In contrast, the North Vietnamese decision to aid the Viet Cong and resist American pressure was the outcome of a bitter intraparty debate--involving figures, like Le Duan, who had staked their political reputations and careers in the North Vietnamese government on not yielding to American pressure--over the course of an entire decade. (50) As a result of this debate, the North Vietnamese government took seriously the threat of conflict with the United States, even a direct American invasion of North Vietnam, and vigorously prepared for such an eventuality. Unlike the Soviets in Cuba, the North Vietnamese were unsurprised by American pressure, even escalating force. "We can hypothesize that the longer the bureaucratic battles involved, the more rigid the positions of the participants will become and the greater the stake each participant will have in insuring that his preferred course of action is adopted." (51)

For its part, the coercing state is made up of competing bureaus and organizations. Orchestrating clear signals can be difficult, because "the leadership itself speaks with many voices at once, and there is no guarantee that every voice will convey the same message." (52) Messages sent by governments can thus be contradictory and self-defeating. For example, in June 1998, American threats meant to induce Serbia to halt its offensive against Kosovo were supposed to be reinforced by open planning for a military intervention and by air exercises. (53) Unfortunately, these efforts were undermined by public comments of national security adviser Samuel Berger and Secretary of Defense William Cohen that no plans for military intervention were "on the table" and that the exercises were only that, exercises. (54)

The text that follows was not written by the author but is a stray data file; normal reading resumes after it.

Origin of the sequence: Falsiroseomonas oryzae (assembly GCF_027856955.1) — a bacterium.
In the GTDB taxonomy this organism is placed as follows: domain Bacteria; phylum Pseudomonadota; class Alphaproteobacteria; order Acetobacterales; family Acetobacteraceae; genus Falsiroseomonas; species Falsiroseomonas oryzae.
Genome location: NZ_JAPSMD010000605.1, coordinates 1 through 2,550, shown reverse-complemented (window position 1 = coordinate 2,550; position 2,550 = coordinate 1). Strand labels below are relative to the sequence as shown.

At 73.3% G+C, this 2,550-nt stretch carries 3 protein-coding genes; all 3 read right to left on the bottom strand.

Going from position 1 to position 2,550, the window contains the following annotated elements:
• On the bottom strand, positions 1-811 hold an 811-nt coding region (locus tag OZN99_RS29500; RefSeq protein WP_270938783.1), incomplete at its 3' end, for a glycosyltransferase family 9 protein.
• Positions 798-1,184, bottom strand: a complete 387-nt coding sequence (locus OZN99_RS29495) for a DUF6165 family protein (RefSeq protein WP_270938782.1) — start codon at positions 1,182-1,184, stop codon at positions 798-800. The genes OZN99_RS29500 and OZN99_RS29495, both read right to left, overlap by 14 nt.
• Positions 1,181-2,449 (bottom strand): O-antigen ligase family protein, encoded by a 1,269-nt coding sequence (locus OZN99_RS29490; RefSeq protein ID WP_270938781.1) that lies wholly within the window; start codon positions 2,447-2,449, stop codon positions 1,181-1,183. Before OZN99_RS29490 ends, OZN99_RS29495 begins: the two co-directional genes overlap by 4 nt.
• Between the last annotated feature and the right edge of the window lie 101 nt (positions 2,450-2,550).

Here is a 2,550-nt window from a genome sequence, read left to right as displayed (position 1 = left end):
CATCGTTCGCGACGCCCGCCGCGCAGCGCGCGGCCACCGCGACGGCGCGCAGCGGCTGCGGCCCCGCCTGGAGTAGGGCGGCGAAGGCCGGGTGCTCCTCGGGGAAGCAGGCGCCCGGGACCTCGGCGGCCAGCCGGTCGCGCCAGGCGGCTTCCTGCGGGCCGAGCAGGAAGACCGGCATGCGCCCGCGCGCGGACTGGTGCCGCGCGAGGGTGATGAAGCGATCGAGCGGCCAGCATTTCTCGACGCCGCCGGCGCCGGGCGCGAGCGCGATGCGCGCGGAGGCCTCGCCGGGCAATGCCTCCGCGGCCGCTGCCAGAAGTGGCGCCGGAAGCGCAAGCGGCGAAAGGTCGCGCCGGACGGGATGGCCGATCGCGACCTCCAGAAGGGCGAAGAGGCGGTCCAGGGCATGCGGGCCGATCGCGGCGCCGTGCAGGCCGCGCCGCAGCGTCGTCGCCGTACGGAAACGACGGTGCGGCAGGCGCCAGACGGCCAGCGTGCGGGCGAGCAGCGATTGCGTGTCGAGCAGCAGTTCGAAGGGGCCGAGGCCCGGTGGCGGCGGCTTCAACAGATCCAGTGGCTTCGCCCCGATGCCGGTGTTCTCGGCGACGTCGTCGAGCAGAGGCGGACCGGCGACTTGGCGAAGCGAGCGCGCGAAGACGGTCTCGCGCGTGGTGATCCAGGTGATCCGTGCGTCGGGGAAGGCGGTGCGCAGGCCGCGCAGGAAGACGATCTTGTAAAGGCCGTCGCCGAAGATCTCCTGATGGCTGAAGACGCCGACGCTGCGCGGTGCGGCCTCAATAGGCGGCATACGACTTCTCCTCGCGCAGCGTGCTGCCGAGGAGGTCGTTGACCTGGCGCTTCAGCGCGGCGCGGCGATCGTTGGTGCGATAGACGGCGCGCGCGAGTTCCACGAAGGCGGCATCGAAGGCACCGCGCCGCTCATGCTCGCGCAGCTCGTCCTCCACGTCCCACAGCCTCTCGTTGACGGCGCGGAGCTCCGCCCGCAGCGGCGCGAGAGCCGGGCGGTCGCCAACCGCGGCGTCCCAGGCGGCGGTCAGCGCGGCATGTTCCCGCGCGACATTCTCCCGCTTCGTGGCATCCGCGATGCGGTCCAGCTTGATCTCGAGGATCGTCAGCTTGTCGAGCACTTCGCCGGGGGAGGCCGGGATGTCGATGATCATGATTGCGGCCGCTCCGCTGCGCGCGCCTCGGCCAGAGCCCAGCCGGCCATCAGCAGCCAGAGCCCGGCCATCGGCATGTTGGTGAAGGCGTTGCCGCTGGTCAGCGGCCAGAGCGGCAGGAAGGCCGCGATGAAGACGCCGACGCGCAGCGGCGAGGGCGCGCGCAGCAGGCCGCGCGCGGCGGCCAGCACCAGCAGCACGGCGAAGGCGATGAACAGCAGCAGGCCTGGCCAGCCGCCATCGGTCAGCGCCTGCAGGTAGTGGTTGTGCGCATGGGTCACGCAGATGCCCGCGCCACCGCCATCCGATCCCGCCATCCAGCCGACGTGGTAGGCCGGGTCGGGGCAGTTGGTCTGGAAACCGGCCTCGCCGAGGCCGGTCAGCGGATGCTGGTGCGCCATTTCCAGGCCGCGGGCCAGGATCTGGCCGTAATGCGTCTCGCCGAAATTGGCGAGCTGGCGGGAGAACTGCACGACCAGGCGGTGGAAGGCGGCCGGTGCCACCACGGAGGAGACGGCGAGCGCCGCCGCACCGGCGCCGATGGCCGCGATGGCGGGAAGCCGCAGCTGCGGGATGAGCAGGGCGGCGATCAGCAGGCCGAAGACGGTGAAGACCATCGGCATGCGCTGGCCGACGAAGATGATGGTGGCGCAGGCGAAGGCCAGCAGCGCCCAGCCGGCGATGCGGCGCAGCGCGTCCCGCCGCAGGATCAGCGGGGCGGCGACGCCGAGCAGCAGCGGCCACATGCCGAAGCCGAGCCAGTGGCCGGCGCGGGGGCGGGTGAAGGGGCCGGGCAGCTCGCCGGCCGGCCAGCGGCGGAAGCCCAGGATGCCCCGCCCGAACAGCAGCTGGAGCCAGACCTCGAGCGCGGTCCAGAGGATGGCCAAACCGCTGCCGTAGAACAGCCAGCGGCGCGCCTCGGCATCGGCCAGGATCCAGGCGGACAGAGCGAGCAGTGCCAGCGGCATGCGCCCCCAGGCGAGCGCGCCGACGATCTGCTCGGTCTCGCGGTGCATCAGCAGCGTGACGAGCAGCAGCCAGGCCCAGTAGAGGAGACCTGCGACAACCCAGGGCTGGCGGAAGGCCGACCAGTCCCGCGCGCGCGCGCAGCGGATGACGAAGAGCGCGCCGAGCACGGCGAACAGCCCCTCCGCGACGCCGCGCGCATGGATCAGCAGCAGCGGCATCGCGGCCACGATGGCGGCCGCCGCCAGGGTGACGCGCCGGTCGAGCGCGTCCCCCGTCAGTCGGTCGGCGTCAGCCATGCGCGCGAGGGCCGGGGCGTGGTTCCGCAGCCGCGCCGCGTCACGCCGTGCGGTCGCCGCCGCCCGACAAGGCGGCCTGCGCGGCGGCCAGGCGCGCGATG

Even given agreement on the use of a coercive strategy, the issues of how, when, and with what tools that strategy is to be implemented can be contentious and reduce its effectiveness. Members of various agencies will probably suggest policies that draw upon their organizations' expertise--military action for defense ministries, diplomatic action for foreign ministries, etc. For example, in the 1995-96 Taiwan Strait crisis, as many argue, the People's Liberation Army played a key role in a decision to shift the unification strategies of the People's Republic of China (PRC) from "peaceful coexistence" to coercive diplomacy through shows of force--missile tests and military exercises--to make compellent threats to the Republic of China. (55) It has been argued that the Army did so because it saw the diplomatic sanctions of the Chinese Ministry of Foreign Affairs--the cancellation of visits and the recall of the ambassador to Washington--as "weak and indecisive." (56) Individuals and organizations within the same state can find themselves in intense competition for the adoption of "their" policies over rivals; or put organizations or services at cross purposes. Therefore (see table 3), coercion theorists need to analyze the reactions of the target as the responses of groups and organizations rather than of a rational individual. Theorists must also take into consideration the fact that the coercer is not a unitary rational actor either.